It is widely believed that National Public Radio has a liberal bias. Let us then consider the following: Yesterday on “Morning Edition,”(1) several psychiatrists acknowledged there is not a shred of evidence that low serotonin level causes depression, revolutionary talk in light of the rampant bias in the mental health system – accepted unquestioningly by far too many laypeople – that troubling emotions come from well-established chemical imbalances and thus can be cured with drugs that affect those chemicals.
Consider this quotation from the NPR story: “Chemical imbalance is sort of last-century thinking. It’s much more complicated than that,” says Dr. Joseph Coyle, a professor of neuroscience at Harvard Medical School. “It’s really an outmoded way of thinking.” Pretty clear message from Coyle, who edits the Archives of General Psychiatry.
Here is the bizarre and deeply disturbing part of the NPR story: Alan Frazer, who chairs the pharmacology department at the University of Texas Health Science Center at San Antonio and researcher of the drugs that are marketed under the label (and promise) “antidepressants,” announces that it is fine for patients to believe in this unproven theory. Why? It enables them to “come out of the closet” about being depressed. Did Frazer not think how stunningly unethical and probably illegal it is to tell, or allow patients to believe, something that has never been proven? And did the NPR interviewer fail to challenge this practice, or did an editor higher up the chain cut the question (if it was asked) and answer? (read more)
This is not the first time a high profile psychiatrist spoke on NPR and said such disturbing things. Daniel Carlat did it on Fresh Air almost 2 years ago. Giovanna Pompele wrote a brilliant piece calling him on his lies at that time. It was exclusive to Beyond Meds:
He (Daniel Carlat) express no ethical qualms, regrets, or remorse about pimping for pharmaceutical companies.
He regularly lies to patients.
What we don’t know is we don’t know how the medications actually work in the brain. So whereas it’s not uncommon – and I still do this, actually, when patients ask me about these medications, I’ll often say something like, well, the way Zoloft works is it increases the levels of serotonin in your brain, in your synapses, the neurons, and presumably the reason you’re depressed or anxious is that you have some sort of a deficiency. And I say that not because I really believe it, because I know that the evidence isn’t really there for us to understand the mechanism. I think I say that because patients want to know something, and they want to know that we as physicians have some basic understanding of what we’re doing when we’re prescribing medications. And they certainly don’t want to hear that a psychiatrist essentially has no idea how these medications work. (read the rest of the article)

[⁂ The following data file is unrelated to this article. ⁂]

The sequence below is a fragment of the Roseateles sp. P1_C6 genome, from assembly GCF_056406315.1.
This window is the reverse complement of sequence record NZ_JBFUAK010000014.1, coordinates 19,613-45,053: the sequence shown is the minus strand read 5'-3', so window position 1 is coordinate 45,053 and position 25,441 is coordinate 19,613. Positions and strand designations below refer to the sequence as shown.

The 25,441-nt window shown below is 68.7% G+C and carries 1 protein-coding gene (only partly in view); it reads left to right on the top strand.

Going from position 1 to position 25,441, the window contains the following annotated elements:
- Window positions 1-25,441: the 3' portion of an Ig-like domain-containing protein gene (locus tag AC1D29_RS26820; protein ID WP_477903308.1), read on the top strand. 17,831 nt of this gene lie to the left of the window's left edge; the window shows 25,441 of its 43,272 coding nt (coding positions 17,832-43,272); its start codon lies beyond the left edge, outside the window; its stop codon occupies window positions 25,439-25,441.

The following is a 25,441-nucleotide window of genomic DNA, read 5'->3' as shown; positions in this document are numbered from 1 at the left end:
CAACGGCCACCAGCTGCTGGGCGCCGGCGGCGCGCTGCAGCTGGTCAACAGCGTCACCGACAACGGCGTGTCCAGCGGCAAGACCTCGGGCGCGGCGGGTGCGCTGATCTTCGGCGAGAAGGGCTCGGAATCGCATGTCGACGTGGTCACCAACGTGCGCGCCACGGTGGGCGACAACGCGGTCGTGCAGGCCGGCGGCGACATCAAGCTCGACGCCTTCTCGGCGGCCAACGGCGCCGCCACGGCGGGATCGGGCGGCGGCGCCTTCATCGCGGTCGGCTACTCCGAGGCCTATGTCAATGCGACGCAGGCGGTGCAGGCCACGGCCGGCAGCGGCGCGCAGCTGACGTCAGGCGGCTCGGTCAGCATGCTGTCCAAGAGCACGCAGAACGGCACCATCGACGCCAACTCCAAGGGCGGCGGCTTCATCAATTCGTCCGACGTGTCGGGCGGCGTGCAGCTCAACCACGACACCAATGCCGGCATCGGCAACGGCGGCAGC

Also from a couple of years ago on Beyond Meds, I published the Chemical Imbalance Myth by Chris Kresser, which has become a long-standing favorite article on this blog still getting thousands of hits per year. It’s a very good scientifically based article, well worth the read.
After laying out the science (or lack thereof) Kresser asks:
There are several reasons the idea that mental disorders are caused by a chemical imbalance has become so widespread (and none of them have anything to do with the actual scientific evidence, as we have seen).
It is known that people suffering from mental disorders and especially their families prefer a diagnosis of “physical disease” because it does not convey the stigma and blame commonly associated with “psychological problems”. A “physical disease” may suggest a more optimistic prognosis, and mental patients are often more amenable to drug treatment when they are told they have a physical disease.